David Zwirner is pleased to announce an exhibition of works by Dan Flavin at the gallery’s 34 East 69th Street location in New York. Presented in adjacent rooms of the Upper East Side townhouse, the works on view recreate two groundbreaking exhibitions that Flavin mounted in 1967 at New York’s Kornblee Gallery, then located at the nearby and architecturally similar 58 East 79th Street. The exhibition will offer viewers a rare opportunity to experience the artist’s early installations as he would have presented them.
From 1963, when he conceived the diagonal of May 25, 1963 (to Constantin Brancusi)—a single gold fluorescent lamp installed diagonally on a wall—until his death in 1996, Flavin produced a singularly consistent and prodigious body of work that utilized commercially available fluorescent lamps to create installations (or “situations,” as he preferred to call them) of light and color. Through these light constructions, Flavin was able to at once establish and redefine space. The artist’s work—which ranges in scale from individual wall-mounted and corner constructions to large-scale works, in which he employed whole rooms or corridors—testifies to his recurrent preoccupation with architecture.
Made in 1967, only a few years after Flavin’s breakthrough with light, the works in this exhibition use relatively simple arrangements of a single color to activate the space in distinct ways. The first gallery features six vertically oriented works in cool white light that were presented together at Kornblee from January to February of 1967. Each varying slightly from one another, the works in this series are positioned in corners, alongside the door frame, and around the fireplace, as at Kornblee, making a subtle incursion into the existing architecture.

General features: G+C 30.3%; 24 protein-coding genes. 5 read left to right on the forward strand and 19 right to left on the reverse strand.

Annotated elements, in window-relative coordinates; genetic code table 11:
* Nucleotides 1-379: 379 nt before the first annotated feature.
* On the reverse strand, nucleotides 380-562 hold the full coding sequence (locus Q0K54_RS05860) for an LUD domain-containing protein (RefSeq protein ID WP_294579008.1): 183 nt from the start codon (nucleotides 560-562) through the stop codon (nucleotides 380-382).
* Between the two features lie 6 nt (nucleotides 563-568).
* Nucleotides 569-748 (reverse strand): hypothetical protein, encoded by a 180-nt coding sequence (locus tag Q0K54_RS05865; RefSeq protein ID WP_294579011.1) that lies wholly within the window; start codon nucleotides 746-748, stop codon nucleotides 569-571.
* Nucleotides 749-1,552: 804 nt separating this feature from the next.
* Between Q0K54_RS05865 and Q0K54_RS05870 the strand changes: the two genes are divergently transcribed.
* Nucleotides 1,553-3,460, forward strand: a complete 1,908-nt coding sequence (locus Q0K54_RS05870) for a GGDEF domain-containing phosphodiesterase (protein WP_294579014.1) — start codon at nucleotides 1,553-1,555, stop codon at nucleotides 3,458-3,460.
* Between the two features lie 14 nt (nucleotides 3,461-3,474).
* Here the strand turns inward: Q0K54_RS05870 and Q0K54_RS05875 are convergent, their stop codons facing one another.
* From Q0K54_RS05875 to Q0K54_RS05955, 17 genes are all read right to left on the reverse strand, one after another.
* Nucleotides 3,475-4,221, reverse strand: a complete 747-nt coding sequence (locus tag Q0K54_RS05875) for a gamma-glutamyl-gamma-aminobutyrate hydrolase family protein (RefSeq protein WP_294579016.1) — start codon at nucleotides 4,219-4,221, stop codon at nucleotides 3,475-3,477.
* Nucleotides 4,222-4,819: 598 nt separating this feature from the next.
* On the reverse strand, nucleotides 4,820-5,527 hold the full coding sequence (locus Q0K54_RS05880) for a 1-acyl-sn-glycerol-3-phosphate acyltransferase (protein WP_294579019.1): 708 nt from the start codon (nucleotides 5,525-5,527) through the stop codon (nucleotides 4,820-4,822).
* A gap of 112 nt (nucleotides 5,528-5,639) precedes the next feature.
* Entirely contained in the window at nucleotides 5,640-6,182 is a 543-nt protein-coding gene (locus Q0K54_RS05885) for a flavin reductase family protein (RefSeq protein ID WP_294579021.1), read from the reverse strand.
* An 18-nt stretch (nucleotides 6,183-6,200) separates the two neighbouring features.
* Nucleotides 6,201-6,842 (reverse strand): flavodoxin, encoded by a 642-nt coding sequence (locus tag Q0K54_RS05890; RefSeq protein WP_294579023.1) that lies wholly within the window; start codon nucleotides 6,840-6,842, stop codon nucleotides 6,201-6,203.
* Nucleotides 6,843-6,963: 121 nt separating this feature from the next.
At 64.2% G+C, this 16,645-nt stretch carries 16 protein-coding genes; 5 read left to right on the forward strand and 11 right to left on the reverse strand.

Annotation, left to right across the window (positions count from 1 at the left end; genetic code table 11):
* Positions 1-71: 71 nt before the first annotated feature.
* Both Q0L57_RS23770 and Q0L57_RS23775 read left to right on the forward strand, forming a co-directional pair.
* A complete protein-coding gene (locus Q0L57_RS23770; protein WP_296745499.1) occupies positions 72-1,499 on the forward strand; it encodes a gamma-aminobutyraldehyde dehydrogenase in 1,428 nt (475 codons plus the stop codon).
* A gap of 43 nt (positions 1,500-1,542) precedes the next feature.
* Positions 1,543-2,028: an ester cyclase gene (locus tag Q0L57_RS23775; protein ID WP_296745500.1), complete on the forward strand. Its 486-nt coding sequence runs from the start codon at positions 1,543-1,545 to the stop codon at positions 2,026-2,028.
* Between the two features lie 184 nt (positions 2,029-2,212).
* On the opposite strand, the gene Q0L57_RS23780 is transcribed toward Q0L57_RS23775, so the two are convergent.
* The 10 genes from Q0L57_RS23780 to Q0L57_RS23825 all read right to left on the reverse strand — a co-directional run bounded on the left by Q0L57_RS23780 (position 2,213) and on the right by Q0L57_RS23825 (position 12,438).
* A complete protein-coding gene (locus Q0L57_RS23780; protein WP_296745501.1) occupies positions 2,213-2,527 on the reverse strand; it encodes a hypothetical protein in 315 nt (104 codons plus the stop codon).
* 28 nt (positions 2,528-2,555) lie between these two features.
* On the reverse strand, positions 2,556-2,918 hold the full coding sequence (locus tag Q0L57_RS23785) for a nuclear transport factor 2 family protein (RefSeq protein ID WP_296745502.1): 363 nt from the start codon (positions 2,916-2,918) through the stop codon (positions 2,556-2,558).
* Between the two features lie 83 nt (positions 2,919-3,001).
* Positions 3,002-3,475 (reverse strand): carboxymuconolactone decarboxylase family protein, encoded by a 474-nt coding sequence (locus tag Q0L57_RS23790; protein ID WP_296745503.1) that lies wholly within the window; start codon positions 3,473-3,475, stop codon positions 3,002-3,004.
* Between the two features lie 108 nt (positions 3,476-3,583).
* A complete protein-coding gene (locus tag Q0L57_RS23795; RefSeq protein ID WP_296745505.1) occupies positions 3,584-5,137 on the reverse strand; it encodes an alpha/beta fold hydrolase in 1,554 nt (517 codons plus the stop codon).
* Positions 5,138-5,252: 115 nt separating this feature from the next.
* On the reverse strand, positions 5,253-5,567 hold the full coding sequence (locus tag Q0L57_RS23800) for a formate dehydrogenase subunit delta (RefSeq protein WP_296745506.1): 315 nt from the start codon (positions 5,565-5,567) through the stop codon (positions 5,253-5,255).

By contrast, in the opposite gallery, a single work composed of six diagonals—three repeating sets of two—dramatically washes the space in green light. Debuted at Kornblee in October–November 1967, the work was described by the artist as “a particular interior spatial situational system of self-mimicking counter-poised diagonally resolved wall-fastened lamp aggregations in green fluorescent light, the six required to be positioned on three of the four walls at successively available edge to edge …”
By making the placement of each element contingent on those around it, Flavin sets up an internal logic for the viewer to intuit while experiencing the installation. He additionally observed a phenomenological effect when devising this work that would figure more deliberately in later installations wherein the intensity of the light in the all-green room causes a perceptual shift and any available source of white light begins to appear as pink.